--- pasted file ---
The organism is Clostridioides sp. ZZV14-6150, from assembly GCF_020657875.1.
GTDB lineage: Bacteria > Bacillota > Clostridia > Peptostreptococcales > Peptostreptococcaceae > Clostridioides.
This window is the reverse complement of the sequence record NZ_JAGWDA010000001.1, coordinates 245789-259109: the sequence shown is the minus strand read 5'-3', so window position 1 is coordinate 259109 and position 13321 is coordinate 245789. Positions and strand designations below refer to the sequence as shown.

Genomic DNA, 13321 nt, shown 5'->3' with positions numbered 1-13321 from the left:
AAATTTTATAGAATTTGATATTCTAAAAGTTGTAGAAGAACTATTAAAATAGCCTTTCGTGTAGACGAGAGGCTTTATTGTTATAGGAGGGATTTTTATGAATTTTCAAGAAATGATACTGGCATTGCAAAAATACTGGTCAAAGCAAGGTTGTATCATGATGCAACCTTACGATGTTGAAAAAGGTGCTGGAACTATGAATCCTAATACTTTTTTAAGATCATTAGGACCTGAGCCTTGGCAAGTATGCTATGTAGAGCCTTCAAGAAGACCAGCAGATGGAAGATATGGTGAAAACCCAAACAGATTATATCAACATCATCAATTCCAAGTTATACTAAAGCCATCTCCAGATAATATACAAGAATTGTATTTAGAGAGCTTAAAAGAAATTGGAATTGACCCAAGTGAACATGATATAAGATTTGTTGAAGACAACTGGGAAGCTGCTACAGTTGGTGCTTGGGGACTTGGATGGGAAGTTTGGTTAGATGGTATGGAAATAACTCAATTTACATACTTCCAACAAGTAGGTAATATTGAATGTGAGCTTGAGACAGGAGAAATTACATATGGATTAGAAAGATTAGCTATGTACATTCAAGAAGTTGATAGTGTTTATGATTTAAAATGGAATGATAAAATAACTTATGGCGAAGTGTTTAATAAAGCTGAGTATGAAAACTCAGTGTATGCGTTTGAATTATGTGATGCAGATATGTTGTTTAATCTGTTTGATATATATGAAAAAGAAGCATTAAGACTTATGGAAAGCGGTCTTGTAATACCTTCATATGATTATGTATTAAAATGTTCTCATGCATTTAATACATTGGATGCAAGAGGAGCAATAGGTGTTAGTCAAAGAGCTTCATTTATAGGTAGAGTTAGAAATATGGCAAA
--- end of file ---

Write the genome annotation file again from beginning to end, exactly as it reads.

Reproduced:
The organism is Clostridioides sp. ZZV14-6150, from assembly GCF_020657875.1.
GTDB lineage: Bacteria > Bacillota > Clostridia > Peptostreptococcales > Peptostreptococcaceae > Clostridioides.
This window is the reverse complement of the sequence record NZ_JAGWDA010000001.1, coordinates 245789-259109: the sequence shown is the minus strand read 5'-3', so window position 1 is coordinate 259109 and position 13321 is coordinate 245789. Positions and strand designations below refer to the sequence as shown.

Genomic DNA, 13321 nt, shown 5'->3' with positions numbered 1-13321 from the left:
AAATTTTATAGAATTTGATATTCTAAAAGTTGTAGAAGAACTATTAAAATAGCCTTTCGTGTAGACGAGAGGCTTTATTGTTATAGGAGGGATTTTTATGAATTTTCAAGAAATGATACTGGCATTGCAAAAATACTGGTCAAAGCAAGGTTGTATCATGATGCAACCTTACGATGTTGAAAAAGGTGCTGGAACTATGAATCCTAATACTTTTTTAAGATCATTAGGACCTGAGCCTTGGCAAGTATGCTATGTAGAGCCTTCAAGAAGACCAGCAGATGGAAGATATGGTGAAAACCCAAACAGATTATATCAACATCATCAATTCCAAGTTATACTAAAGCCATCTCCAGATAATATACAAGAATTGTATTTAGAGAGCTTAAAAGAAATTGGAATTGACCCAAGTGAACATGATATAAGATTTGTTGAAGACAACTGGGAAGCTGCTACAGTTGGTGCTTGGGGACTTGGATGGGAAGTTTGGTTAGATGGTATGGAAATAACTCAATTTACATACTTCCAACAAGTAGGTAATATTGAATGTGAGCTTGAGACAGGAGAAATTACATATGGATTAGAAAGATTAGCTATGTACATTCAAGAAGTTGATAGTGTTTATGATTTAAAATGGAATGATAAAATAACTTATGGCGAAGTGTTTAATAAAGCTGAGTATGAAAACTCAGTGTATGCGTTTGAATTATGTGATGCAGATATGTTGTTTAATCTGTTTGATATATATGAAAAAGAAGCATTAAGACTTATGGAAAGCGGTCTTGTAATACCTTCATATGATTATGTATTAAAATGTTCTCATGCATTTAATACATTGGATGCAAGAGGAGCAATAGGTGTTAGTCAAAGAGCTTCATTTATAGGTAGAGTTAGAAATATGGCAAA